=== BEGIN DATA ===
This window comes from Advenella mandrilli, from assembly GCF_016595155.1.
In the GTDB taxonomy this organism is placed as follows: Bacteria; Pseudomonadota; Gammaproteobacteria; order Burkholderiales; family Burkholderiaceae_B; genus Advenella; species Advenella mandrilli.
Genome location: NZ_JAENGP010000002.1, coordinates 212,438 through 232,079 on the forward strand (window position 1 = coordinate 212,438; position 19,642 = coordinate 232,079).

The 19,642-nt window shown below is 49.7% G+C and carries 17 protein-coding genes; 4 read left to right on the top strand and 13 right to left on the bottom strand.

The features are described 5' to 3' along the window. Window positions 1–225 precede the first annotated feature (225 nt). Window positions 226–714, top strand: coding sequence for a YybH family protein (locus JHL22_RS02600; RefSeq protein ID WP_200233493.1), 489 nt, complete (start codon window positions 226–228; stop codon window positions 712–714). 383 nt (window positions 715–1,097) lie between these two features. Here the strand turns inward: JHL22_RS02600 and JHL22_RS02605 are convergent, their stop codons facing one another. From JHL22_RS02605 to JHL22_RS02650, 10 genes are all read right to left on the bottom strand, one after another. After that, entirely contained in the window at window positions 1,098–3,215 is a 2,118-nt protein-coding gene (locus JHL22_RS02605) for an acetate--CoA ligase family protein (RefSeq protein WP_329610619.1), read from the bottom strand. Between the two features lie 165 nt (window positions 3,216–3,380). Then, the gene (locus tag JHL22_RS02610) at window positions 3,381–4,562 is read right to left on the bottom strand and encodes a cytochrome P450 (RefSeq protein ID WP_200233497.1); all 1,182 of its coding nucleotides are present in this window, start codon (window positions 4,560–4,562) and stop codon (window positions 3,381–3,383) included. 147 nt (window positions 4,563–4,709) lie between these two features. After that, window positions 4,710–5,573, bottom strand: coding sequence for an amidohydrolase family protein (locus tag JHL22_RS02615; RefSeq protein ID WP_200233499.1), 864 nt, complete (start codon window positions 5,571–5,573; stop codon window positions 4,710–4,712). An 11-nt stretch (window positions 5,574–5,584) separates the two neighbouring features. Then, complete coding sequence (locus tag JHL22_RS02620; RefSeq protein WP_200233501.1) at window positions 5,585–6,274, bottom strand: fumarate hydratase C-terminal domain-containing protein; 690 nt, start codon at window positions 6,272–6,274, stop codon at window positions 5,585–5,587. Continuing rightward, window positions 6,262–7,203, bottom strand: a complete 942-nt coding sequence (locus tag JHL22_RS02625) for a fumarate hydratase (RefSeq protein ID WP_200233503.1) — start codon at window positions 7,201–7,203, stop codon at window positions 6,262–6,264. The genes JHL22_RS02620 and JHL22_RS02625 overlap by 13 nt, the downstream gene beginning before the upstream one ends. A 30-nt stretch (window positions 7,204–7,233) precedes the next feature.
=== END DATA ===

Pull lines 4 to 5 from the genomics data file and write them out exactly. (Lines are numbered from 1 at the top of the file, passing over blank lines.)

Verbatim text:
The 19,642-nt window shown below is 49.7% G+C and carries 17 protein-coding genes; 4 read left to right on the top strand and 13 right to left on the bottom strand.

The features are described 5' to 3' along the window. Window positions 1–225 precede the first annotated feature (225 nt). Window positions 226–714, top strand: coding sequence for a YybH family protein (locus JHL22_RS02600; RefSeq protein ID WP_200233493.1), 489 nt, complete (start codon window positions 226–228; stop codon window positions 712–714). 383 nt (window positions 715–1,097) lie between these two features. Here the strand turns inward: JHL22_RS02600 and JHL22_RS02605 are convergent, their stop codons facing one another. From JHL22_RS02605 to JHL22_RS02650, 10 genes are all read right to left on the bottom strand, one after another. After that, entirely contained in the window at window positions 1,098–3,215 is a 2,118-nt protein-coding gene (locus JHL22_RS02605) for an acetate--CoA ligase family protein (RefSeq protein WP_329610619.1), read from the bottom strand. Between the two features lie 165 nt (window positions 3,216–3,380). Then, the gene (locus tag JHL22_RS02610) at window positions 3,381–4,562 is read right to left on the bottom strand and encodes a cytochrome P450 (RefSeq protein ID WP_200233497.1); all 1,182 of its coding nucleotides are present in this window, start codon (window positions 4,560–4,562) and stop codon (window positions 3,381–3,383) included. 147 nt (window positions 4,563–4,709) lie between these two features. After that, window positions 4,710–5,573, bottom strand: coding sequence for an amidohydrolase family protein (locus tag JHL22_RS02615; RefSeq protein ID WP_200233499.1), 864 nt, complete (start codon window positions 5,571–5,573; stop codon window positions 4,710–4,712). An 11-nt stretch (window positions 5,574–5,584) separates the two neighbouring features. Then, complete coding sequence (locus tag JHL22_RS02620; RefSeq protein WP_200233501.1) at window positions 5,585–6,274, bottom strand: fumarate hydratase C-terminal domain-containing protein; 690 nt, start codon at window positions 6,272–6,274, stop codon at window positions 5,585–5,587. Continuing rightward, window positions 6,262–7,203, bottom strand: a complete 942-nt coding sequence (locus tag JHL22_RS02625) for a fumarate hydratase (RefSeq protein ID WP_200233503.1) — start codon at window positions 7,201–7,203, stop codon at window positions 6,262–6,264. The genes JHL22_RS02620 and JHL22_RS02625 overlap by 13 nt, the downstream gene beginning before the upstream one ends. A 30-nt stretch (window positions 7,204–7,233) precedes the next feature.